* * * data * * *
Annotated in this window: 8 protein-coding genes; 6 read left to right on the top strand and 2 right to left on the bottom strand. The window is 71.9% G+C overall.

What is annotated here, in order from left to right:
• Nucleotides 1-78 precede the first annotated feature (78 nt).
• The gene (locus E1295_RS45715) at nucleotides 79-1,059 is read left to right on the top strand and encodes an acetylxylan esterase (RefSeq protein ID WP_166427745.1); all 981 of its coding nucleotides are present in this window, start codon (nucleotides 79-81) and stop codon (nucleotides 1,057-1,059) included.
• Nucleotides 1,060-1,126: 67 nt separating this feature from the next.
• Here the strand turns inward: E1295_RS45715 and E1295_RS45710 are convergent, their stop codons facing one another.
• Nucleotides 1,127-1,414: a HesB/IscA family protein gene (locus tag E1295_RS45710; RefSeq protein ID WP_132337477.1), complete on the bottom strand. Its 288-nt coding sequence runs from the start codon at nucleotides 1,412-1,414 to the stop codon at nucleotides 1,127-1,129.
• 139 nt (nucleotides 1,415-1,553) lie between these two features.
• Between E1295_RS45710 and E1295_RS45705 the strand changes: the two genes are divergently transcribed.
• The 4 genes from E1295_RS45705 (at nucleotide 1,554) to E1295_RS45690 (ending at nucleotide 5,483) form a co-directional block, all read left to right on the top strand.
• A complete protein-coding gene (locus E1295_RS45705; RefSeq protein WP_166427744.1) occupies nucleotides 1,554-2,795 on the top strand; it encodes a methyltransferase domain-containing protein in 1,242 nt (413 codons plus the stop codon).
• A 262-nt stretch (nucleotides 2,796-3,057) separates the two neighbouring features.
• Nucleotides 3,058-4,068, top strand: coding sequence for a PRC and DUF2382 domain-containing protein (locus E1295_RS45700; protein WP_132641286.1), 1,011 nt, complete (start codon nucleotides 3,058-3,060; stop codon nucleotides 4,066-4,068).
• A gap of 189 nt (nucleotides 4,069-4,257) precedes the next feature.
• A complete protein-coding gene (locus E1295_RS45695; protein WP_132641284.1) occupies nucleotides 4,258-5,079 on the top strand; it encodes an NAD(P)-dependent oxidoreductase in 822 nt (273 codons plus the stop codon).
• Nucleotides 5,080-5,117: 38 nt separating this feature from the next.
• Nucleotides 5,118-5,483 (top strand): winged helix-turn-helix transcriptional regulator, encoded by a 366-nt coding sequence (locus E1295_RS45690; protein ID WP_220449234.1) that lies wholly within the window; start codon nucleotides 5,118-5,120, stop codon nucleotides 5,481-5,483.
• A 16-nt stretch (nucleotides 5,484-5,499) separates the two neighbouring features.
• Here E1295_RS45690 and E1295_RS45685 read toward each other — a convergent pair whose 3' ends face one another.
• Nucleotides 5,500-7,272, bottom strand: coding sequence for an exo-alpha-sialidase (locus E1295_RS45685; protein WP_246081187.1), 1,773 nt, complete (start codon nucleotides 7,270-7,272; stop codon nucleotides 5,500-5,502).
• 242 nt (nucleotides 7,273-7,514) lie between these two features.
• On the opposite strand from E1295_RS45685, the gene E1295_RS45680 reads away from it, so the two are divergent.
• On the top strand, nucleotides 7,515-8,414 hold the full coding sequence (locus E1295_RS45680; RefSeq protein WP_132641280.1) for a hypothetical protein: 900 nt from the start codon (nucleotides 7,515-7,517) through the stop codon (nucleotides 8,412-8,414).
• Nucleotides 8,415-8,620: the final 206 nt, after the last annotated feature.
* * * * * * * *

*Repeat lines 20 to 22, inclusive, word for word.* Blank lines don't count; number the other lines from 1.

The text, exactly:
• Nucleotides 5,500-7,272, bottom strand: coding sequence for an exo-alpha-sialidase (locus E1295_RS45685; protein WP_246081187.1), 1,773 nt, complete (start codon nucleotides 7,270-7,272; stop codon nucleotides 5,500-5,502).
• 242 nt (nucleotides 7,273-7,514) lie between these two features.
• On the opposite strand from E1295_RS45685, the gene E1295_RS45680 reads away from it, so the two are divergent.